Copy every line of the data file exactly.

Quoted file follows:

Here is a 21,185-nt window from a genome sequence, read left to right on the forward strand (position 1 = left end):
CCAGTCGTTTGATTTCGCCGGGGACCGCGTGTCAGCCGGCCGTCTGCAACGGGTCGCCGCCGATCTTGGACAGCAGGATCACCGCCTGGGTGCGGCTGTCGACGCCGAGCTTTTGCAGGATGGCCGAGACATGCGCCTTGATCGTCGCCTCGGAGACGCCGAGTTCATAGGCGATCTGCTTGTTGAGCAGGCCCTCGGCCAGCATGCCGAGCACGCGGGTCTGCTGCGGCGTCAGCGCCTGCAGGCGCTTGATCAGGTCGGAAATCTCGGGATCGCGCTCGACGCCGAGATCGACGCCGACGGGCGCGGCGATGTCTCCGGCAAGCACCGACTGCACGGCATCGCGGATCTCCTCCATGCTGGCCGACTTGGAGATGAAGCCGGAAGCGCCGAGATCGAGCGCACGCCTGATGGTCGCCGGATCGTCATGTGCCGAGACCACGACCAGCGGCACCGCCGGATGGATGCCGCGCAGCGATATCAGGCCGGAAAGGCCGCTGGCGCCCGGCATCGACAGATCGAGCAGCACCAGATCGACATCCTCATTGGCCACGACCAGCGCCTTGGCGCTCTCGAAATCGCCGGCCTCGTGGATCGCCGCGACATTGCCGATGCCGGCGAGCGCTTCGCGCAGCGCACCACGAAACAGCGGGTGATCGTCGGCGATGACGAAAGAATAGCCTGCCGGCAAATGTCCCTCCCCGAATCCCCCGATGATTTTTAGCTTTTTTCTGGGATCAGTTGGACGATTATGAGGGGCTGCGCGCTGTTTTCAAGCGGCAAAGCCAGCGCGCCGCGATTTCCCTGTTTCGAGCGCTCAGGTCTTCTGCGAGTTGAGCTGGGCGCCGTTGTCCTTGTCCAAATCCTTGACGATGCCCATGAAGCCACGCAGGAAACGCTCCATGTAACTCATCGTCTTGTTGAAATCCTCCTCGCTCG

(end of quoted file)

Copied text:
Here is a 21,185-nt window from a genome sequence, read left to right on the forward strand (position 1 = left end):
CCAGTCGTTTGATTTCGCCGGGGACCGCGTGTCAGCCGGCCGTCTGCAACGGGTCGCCGCCGATCTTGGACAGCAGGATCACCGCCTGGGTGCGGCTGTCGACGCCGAGCTTTTGCAGGATGGCCGAGACATGCGCCTTGATCGTCGCCTCGGAGACGCCGAGTTCATAGGCGATCTGCTTGTTGAGCAGGCCCTCGGCCAGCATGCCGAGCACGCGGGTCTGCTGCGGCGTCAGCGCCTGCAGGCGCTTGATCAGGTCGGAAATCTCGGGATCGCGCTCGACGCCGAGATCGACGCCGACGGGCGCGGCGATGTCTCCGGCAAGCACCGACTGCACGGCATCGCGGATCTCCTCCATGCTGGCCGACTTGGAGATGAAGCCGGAAGCGCCGAGATCGAGCGCACGCCTGATGGTCGCCGGATCGTCATGTGCCGAGACCACGACCAGCGGCACCGCCGGATGGATGCCGCGCAGCGATATCAGGCCGGAAAGGCCGCTGGCGCCCGGCATCGACAGATCGAGCAGCACCAGATCGACATCCTCATTGGCCACGACCAGCGCCTTGGCGCTCTCGAAATCGCCGGCCTCGTGGATCGCCGCGACATTGCCGATGCCGGCGAGCGCTTCGCGCAGCGCACCACGAAACAGCGGGTGATCGTCGGCGATGACGAAAGAATAGCCTGCCGGCAAATGTCCCTCCCCGAATCCCCCGATGATTTTTAGCTTTTTTCTGGGATCAGTTGGACGATTATGAGGGGCTGCGCGCTGTTTTCAAGCGGCAAAGCCAGCGCGCCGCGATTTCCCTGTTTCGAGCGCTCAGGTCTTCTGCGAGTTGAGCTGGGCGCCGTTGTCCTTGTCCAAATCCTTGACGATGCCCATGAAGCCACGCAGGAAACGCTCCATGTAACTCATCGTCTTGTTGAAATCCTCCTCGCTCG